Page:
Life isn't easy for undocumented immigrants in America. Jessica Cruz, who in DC’s new YA graphic novel, Unearthed: A Jessica Cruz Story, is an immigrant enrolled in the Deferred Action for Childhood Arrivals (DACA) program, knows that better than most. She spends much of her life anxious and afraid that ICE will force her unprotected parents back to Mexico. And she can't help but wonder if it might not be better for them to just return before someone makes them.
Jessica wishes she had the words to tell the people closest to her how she truly feels, but they don't understand. She's stuck walking a tightrope between hope and anger.
See which path Jessica ultimately follows in this timely new story written by Lilliam Rivera and illustrated by Steph C—and learn more about whether this book would be a good one for you in the breakdown below!
The angular nature of Jessica's face in front of the Aztec-reminiscent motif feels like something you'd see in a museum as an example of ancient beauty. The melting and/or watery nature of the bottom half doesn't seem—if you were to explain the idea to someone without them seeing the combination—like it would work, but it gives the cover a magical and powerful feeling, especially because it seems like the fluid is floating upward, rather than running down.
Tell Me a Story:
Jessica Cruz is feeling torn. Torn between two countries: the United States and Mexico. Torn between living her life or hiding from people who could hurt her. Torn between two Aztec gods (Chalchiuhtlicue, Goddess of the Jade Skirt, and Tezcatlipoca, God of the Smoking Mirror) who've taken a liking to her and are trying to lead her in two very different directions. Although Jessica knows that she should refile her DACA paperwork and figure out what she wants to do in college, with friends being apprehended by ICE right in front of her eyes and a neighborhood politician running on a platform filled with racism, she can't help but be concerned about bigger things.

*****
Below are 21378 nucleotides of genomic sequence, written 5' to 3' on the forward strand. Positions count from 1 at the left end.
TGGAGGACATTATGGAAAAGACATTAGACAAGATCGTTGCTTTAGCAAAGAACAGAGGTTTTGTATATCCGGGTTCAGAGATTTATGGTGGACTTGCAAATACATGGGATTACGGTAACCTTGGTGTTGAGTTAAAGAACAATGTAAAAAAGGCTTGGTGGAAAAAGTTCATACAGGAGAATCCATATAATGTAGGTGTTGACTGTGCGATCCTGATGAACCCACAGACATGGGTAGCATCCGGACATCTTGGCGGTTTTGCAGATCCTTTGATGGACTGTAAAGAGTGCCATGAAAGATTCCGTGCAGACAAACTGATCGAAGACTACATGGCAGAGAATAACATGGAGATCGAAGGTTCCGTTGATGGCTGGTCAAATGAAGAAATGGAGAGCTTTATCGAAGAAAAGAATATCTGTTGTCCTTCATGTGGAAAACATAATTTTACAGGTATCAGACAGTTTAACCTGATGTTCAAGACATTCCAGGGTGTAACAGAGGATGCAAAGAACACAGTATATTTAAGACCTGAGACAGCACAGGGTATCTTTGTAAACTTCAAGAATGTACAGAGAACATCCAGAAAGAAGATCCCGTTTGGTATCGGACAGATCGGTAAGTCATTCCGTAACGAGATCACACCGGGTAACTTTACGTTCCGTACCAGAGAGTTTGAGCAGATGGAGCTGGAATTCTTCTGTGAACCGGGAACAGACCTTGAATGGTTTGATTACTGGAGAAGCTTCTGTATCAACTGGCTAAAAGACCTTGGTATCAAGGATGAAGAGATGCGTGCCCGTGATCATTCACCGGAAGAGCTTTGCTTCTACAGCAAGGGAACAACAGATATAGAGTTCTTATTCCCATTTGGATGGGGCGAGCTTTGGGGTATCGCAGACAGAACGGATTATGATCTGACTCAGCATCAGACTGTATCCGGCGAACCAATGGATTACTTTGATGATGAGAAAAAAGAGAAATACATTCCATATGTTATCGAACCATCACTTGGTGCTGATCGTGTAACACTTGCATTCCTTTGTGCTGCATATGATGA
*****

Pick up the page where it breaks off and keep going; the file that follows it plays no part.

When her father's detained, Jessica begins to lean into the fear and anger touted by Tezcatlipoca, but it's not really in her true nature to give in to defeat.
Let’s Talk Art:
Steph C's art is a really brilliant complement to this story, which features examples of Mexican culture (through a US lens) and Aztec imagery, because of its angular quality and the focus on the main characters and action of each panel/page. No one ever feels entirely anatomically accurate or proportional, but they're all handsome nonetheless. The rest of the art, while not secondary, does take a backseat with muted tones and softer, more watercolor-like or chalk pastel-like colors. This adds, nicely, to the dreamy quality of certain scenes and really drives home the fact that this story is more about what Jessica's feeling inside than what's happening around her.
Rivera isn't one to shy away from tough topics, and the way she incorporates real-life (real tough) issues like immigration into an alternative origin story for a well-known DC superhero takes a deft hand. Jessica is a strong young woman who strays from her true path, but eventually finds her way back thanks to friends and family (and a particular green family treasure). Although this isn't a book with literal superpowers, through Jessica Rivera it shows that there's something powerful in everyone, even if they struggle to find it.
By the Numbers:
Number of alternative versions of Green Lanterns featured in the book: 2
Number of times Jessica wears a green item of clothing: 16
Number of glowing green jewelry items that help Jessica realize her true power: 1
Number of mentions of Green Lantern: 0 (but see the section above…)
Perfect Food Pairing:
Jessica visits a local agua fresca vendor frequently on her way home from school, and I now need a refreshing and fresh fruit juice SO VERY BADLY.
One Perfect Page:
When Jessica finds and puts on her father's ring, she begins to realize that she's been hiding from life and that her father would never want her to do that. She feels the power in the ring and ventures outside her home for the first time in weeks. The page is simple, but the words and art both are super powerful, and the panels show the anguish Jessica's feeling in that moment while at the same time depicting the hopefulness that can come with one small step.
Unearthed: A Jessica Cruz Story by Lilliam Rivera and Steph C. is now available in bookstores, comic shops, libraries and as a digital graphic novel.
When Mandy Curtis isn’t reading books by Leigh Bardugo or Sarah J. Maas, she’s dreaming of busting bad guys with Wonder Woman—if Steve Trevor’s there, too, she won’t complain—and writing about YA fiction and pop culture at Forever Young Adult. Follow her on Twitter at @mandyannecurtis.
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